Near Gettysburg in Adams County, Pennsylvania — The American Northeast (Mid-Atlantic)
July 2, 1863 - Second Day
Col. Joshua L. Chamberlain, U.S.A.
Commander, 20th Maine Volunteers
The increased range and accuracy of Civil War weapons made prolonged exposure to enemy fire extremely dangerous. In response to this, both armies made increasing use of rifle-pits, trenches, and breastworks. By 1864 it could be said that a soldier marched with a rifle-musket in one hand and a shovel in the other.
When the Union infantry of Col. Strong Vincent's brigade rushed to defend this hill on the afternoon of July 2, they quickly threw up crude shelters using stones laying about. The Confederates were on them so quickly there was little time for construction.
That night, in anticipation of renewed fighting on July 3, and to provide cover from Southern sharpshooters, the Federals expanded their breastworks. Confederates across the valley heard the stones dropping into place all night. Remains of these defensive works are visible here today.
Erected by Gettysburg National Military Park.
Location. Touch for map. Marker is in this post office area: Gettysburg PA 17325, United States of America. Touch for directions.
Other nearby markers. At least 8 other markers are within walking distance of this marker. 12th and 44th New York Infantry (a few steps from this marker); Col. Strong Vincent (a few steps from this marker); 140th New York Infantry (within shouting distance of this marker); Gen. Strong Vincent (within shouting distance of this marker); Defense of Little Round Top (within shouting distance of this marker); Sixteenth Michigan Infantry (within shouting distance of this marker); Third Brigade (within shouting distance of this marker); "Hold The Ground At All Hazards" (within shouting distance of this marker). Touch for a list and map of all markers in Gettysburg.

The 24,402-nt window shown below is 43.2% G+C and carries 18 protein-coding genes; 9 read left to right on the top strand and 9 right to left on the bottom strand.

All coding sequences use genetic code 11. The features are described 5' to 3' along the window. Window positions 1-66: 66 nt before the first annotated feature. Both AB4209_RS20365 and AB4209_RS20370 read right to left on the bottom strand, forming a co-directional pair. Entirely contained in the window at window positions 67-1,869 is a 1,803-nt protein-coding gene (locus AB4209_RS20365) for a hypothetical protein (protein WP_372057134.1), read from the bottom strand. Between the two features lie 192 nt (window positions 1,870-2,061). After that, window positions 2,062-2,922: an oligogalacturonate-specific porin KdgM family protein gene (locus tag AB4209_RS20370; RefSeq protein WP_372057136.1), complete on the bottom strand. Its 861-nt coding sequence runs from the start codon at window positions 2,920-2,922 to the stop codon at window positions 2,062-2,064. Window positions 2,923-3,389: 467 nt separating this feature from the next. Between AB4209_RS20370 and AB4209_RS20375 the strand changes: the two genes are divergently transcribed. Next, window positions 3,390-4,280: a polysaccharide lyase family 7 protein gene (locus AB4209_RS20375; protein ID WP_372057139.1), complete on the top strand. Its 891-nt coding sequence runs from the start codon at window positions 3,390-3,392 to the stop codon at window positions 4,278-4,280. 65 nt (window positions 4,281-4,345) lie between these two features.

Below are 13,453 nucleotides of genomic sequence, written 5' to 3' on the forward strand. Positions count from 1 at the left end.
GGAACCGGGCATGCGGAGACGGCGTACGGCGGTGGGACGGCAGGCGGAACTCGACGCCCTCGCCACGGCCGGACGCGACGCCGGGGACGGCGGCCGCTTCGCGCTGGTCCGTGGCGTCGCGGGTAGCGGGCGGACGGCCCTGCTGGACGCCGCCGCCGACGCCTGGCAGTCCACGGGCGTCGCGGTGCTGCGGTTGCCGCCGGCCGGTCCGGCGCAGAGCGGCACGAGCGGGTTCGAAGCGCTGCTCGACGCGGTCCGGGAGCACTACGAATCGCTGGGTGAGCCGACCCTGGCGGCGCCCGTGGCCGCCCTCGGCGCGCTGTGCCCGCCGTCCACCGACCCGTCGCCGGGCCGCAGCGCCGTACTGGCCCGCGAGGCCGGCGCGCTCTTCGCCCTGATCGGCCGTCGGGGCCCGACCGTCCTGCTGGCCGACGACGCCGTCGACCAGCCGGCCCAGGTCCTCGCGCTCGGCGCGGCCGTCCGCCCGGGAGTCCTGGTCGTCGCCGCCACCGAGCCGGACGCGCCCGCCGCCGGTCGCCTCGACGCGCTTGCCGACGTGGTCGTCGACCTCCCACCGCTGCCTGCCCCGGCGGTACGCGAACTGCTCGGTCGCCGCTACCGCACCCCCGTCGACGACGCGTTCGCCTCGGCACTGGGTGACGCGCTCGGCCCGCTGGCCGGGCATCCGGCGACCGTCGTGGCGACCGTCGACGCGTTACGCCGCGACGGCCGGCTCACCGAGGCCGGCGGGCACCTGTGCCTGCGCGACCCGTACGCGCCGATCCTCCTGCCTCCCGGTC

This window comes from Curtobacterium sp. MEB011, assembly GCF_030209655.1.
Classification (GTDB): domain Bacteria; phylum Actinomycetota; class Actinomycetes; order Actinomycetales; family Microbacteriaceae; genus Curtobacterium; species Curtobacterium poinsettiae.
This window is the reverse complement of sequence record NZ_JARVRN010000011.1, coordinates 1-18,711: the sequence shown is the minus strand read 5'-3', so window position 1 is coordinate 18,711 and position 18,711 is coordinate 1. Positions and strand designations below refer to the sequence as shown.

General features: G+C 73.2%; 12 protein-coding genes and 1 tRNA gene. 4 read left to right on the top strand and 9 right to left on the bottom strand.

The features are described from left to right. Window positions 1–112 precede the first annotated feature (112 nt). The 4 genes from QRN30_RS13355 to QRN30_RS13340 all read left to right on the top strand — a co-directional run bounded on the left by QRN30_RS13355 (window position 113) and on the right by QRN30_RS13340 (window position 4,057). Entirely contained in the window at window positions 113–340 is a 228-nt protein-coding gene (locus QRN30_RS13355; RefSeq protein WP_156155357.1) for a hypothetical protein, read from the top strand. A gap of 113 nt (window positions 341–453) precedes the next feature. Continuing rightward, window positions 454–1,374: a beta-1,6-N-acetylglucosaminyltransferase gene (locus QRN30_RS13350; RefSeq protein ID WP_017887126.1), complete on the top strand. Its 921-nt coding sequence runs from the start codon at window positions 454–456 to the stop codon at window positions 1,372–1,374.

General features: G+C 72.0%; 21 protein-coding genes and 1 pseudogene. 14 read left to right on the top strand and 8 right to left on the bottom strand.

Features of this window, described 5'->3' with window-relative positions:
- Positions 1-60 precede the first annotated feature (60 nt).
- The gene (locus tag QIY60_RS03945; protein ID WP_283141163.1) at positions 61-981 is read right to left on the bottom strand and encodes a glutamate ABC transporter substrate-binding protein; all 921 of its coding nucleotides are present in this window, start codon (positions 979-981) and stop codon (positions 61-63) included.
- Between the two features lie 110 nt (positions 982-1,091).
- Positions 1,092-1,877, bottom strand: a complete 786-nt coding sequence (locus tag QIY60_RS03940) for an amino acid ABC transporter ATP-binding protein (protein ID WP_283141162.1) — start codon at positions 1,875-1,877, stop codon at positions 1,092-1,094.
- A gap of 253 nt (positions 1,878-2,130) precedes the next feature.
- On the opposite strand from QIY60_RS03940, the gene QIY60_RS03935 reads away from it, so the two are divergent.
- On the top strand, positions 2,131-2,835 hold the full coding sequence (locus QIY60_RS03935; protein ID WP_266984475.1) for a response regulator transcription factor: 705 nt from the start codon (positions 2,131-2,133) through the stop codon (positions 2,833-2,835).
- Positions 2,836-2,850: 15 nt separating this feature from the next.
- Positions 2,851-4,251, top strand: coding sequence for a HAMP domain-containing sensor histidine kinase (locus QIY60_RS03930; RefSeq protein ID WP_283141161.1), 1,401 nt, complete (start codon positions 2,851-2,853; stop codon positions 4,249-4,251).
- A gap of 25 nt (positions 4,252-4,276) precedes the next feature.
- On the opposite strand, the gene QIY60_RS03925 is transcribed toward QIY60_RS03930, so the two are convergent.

More about this marker. On the right side of the marker is a wartime photograph of the works. Union breastworks photographed from near this point three days after the battle by Alexander Gardner. Still visible today are the large rocks shown in the center of the photo.
Here on Little Round Top the soldiers connected boulders already in place with walls made of loose stones to shield themselves from Confederate bullets.
Also see . . . Little Round Top. National Park Service virtual tour stop. (Submitted on January 1, 2009, by Craig Swain of Leesburg, Virginia.)
Categories. • War, US Civil •
More. Search the internet for Historic Breastworks.
Credits. This page was last revised on June 16, 2016. This page originally submitted on January 1, 2009, by Craig Swain of Leesburg, Virginia. This page has been viewed 1,353 times since then and 3 times this year. Photos: 1. submitted on January 1, 2009, by Craig Swain of Leesburg, Virginia. 2. submitted on August 29, 2015, by Brandon Fletcher of Chattanooga, Tennessee. 3, 4, 5. submitted on January 1, 2009, by Craig Swain of Leesburg, Virginia.